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Chapter 13

Chapter 13 Intro to Personality.docx

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Western University
Psychology 2550A/B
David Vollick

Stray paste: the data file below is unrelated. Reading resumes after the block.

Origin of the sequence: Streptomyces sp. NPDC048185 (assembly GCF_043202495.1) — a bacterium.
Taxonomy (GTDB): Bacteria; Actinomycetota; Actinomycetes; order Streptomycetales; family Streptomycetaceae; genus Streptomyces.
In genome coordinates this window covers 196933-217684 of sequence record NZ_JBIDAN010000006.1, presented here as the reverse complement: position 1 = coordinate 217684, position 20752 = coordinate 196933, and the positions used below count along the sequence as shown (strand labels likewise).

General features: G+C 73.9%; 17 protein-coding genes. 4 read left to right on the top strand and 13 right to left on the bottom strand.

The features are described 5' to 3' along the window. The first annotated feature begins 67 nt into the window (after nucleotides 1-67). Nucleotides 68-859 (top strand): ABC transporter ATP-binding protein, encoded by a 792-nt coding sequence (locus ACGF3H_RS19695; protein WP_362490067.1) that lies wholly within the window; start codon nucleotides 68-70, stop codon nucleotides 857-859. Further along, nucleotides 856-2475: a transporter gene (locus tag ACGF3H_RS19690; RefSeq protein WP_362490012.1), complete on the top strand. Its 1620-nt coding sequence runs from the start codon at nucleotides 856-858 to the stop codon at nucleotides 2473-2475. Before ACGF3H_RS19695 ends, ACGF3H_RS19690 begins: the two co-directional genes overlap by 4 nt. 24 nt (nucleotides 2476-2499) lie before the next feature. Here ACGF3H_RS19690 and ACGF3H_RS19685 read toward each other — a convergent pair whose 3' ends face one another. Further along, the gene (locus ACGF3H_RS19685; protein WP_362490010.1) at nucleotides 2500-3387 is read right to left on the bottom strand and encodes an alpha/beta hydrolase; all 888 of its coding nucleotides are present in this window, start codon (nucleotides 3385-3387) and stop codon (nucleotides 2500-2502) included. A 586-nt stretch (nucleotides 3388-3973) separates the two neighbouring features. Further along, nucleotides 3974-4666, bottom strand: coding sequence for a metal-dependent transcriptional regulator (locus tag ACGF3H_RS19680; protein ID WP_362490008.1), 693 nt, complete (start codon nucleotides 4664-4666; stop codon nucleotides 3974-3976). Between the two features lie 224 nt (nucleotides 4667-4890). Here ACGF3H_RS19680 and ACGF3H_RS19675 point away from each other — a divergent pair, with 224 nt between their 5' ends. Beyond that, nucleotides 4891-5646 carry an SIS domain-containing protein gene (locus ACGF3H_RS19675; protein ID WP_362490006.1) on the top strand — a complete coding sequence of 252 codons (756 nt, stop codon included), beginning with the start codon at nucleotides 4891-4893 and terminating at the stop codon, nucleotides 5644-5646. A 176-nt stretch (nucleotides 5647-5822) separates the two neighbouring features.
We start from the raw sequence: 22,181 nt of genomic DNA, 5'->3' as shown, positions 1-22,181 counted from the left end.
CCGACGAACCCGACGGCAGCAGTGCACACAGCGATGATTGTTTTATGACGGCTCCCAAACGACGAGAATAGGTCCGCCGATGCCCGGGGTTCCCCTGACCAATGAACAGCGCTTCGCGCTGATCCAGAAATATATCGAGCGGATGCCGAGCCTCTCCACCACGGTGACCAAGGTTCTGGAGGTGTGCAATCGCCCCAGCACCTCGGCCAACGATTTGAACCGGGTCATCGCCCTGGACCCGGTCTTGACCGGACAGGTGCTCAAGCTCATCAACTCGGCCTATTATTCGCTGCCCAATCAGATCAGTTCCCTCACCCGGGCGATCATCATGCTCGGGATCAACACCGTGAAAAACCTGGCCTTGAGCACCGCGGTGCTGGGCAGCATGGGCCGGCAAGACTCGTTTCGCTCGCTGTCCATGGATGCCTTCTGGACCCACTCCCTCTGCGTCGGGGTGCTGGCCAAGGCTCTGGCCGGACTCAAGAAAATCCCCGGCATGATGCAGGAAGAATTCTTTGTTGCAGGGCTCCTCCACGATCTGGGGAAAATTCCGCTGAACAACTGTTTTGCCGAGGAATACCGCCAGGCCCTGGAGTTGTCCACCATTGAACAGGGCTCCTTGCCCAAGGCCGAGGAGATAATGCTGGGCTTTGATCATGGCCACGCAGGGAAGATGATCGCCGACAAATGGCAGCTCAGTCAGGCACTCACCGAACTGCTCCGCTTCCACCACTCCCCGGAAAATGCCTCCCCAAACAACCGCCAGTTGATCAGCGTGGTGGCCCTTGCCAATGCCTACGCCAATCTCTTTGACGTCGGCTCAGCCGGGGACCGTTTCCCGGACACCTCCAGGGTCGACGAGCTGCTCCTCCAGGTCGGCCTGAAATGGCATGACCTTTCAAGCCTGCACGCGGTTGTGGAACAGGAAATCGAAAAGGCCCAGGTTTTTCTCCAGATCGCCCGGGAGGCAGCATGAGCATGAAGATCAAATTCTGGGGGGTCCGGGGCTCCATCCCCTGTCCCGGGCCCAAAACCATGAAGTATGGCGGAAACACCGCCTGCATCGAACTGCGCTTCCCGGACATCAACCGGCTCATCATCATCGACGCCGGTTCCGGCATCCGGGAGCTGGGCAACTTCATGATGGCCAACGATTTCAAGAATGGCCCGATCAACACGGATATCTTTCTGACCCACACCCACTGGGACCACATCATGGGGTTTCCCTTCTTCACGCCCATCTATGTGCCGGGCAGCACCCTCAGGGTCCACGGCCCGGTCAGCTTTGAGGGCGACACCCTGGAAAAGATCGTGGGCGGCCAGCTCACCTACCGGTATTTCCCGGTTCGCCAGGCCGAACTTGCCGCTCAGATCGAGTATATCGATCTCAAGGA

Chapter 13: The Internal View EXPLORING INTERNAL EXPERIENCE Internal experiences change what people become and influence the types of problems and coping strategies they develop People experience different types of discrepancies between different aspects of the self, and these discrepancies influence their subsequent emotions and behaviour in predictable ways Carl Rogers  First suggested discrepancies develop between various mental representations of the self; eg. Actual self (representation of yourself as you) vs ideal self (represent of who you want to be) OR actual self vs ought self (representation of who you believe you should be) Higgins (1987)  Such discrepancies may be experiences not only from one’s own vantage point, but also from that of significant others  Found that various discrepancies have predictable emotional consequences and that different emotion lead to different patterns of coping with the perceived self- discrepancies Coping methods:  Reevaluate the negative interpretation of past painful events  Change actual behaviour to match an important standard Start to make inferences about a person’s internal experience based primarily upon what we see him doing rather than upon what we have seen other people doing (stereotypes/theoretical constructs) Eg. Ask the individual to depict themselves (self-report) – have normally been used for the clinician to make inferences rather than viewed as a means of conveying the client’s view himself Self-Assessment:  Is self-assessment accurate? Can address by examining whether people’s self- assessment can predict their own future behaviour o Has been found that simple self-reports may be as valid, or sometimes better, predictors than more sophisticated/indirect tests o Eg, attitude statements have been one of the best predictors for success in the Peace Corps  Sometimes people lack either the information of the motivation to foretell their own behaviour or are motivated not to reveal  Sometimes future behaviour is determined by variables not in the person’s control Q-Sort Technique:  Problem: different individuals may use different words, phrases, and expressions to describe the same experience – difficult to compare one’s description to another person’s  Q-Sort: consists of many cards, each with a printed statement or items describing oneself – clients instructed to sort the cards to describe themselves as they see themselves currently by placing cards in separate piles according to their applicability (ranging from least like them to most like them) o requires the cards to be arranged in a predetermined distribution (eg 5 cards in this pile, 15 in this pile) therefore, if one averages scores, everyone will get the same score o can also be used to describe their ideal self or a relationship, or characteristics associated with successful performance in a given task  the goal is the pattern of various characteristics within each person Interviews: use interviews to observe how the individual interprets himself and his experiences, regardless of the validity of the data he provides Semantic Differential:  used to study what different stimuli, events, or other experiences mean to the individual (personal significance)  asked to indicate the meanings of diverse words, phrases, and concepts by rating them on scales (bipolar, 7 point scales)  technique is objective and flexible  three factors emerge o evaluative factor: “good-bad” enter most extensively into how people characterize themselves, their experiences, and other people o potency: “strong-weak”, “masculine – feminine” o activity: “active-passive”, “hot-cold” Non-Verbal:  significant communication among people is often nonverbal – facial expressions, movements, and gestures; researchers look for meaning and effects of nonverbal expressions Psychobiography: intensive study of individual lives  provide comprehensive psycholog
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